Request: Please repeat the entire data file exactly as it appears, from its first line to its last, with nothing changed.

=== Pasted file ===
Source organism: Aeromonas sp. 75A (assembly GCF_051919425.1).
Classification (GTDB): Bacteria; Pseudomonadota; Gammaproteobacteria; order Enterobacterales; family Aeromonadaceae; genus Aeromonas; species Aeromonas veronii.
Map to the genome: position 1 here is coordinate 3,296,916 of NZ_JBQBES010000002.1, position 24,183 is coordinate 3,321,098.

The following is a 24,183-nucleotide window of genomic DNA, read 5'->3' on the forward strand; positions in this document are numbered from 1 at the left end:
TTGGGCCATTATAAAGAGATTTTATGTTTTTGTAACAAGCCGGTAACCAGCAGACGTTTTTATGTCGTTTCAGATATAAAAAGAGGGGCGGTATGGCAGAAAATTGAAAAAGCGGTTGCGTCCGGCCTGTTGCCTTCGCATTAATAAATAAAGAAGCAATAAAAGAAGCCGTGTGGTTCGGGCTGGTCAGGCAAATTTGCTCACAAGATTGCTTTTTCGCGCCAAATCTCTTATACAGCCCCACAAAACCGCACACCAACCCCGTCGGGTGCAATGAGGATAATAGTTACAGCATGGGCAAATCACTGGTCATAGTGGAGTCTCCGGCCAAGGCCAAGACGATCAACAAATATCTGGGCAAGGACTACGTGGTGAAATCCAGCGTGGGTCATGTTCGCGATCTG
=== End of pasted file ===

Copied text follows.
Source organism: Aeromonas sp. 75A (assembly GCF_051919425.1).
Classification (GTDB): Bacteria; Pseudomonadota; Gammaproteobacteria; order Enterobacterales; family Aeromonadaceae; genus Aeromonas; species Aeromonas veronii.
Map to the genome: position 1 here is coordinate 3,296,916 of NZ_JBQBES010000002.1, position 24,183 is coordinate 3,321,098.

The following is a 24,183-nucleotide window of genomic DNA, read 5'->3' on the forward strand; positions in this document are numbered from 1 at the left end:
TTGGGCCATTATAAAGAGATTTTATGTTTTTGTAACAAGCCGGTAACCAGCAGACGTTTTTATGTCGTTTCAGATATAAAAAGAGGGGCGGTATGGCAGAAAATTGAAAAAGCGGTTGCGTCCGGCCTGTTGCCTTCGCATTAATAAATAAAGAAGCAATAAAAGAAGCCGTGTGGTTCGGGCTGGTCAGGCAAATTTGCTCACAAGATTGCTTTTTCGCGCCAAATCTCTTATACAGCCCCACAAAACCGCACACCAACCCCGTCGGGTGCAATGAGGATAATAGTTACAGCATGGGCAAATCACTGGTCATAGTGGAGTCTCCGGCCAAGGCCAAGACGATCAACAAATATCTGGGCAAGGACTACGTGGTGAAATCCAGCGTGGGTCATGTTCGCGATCTG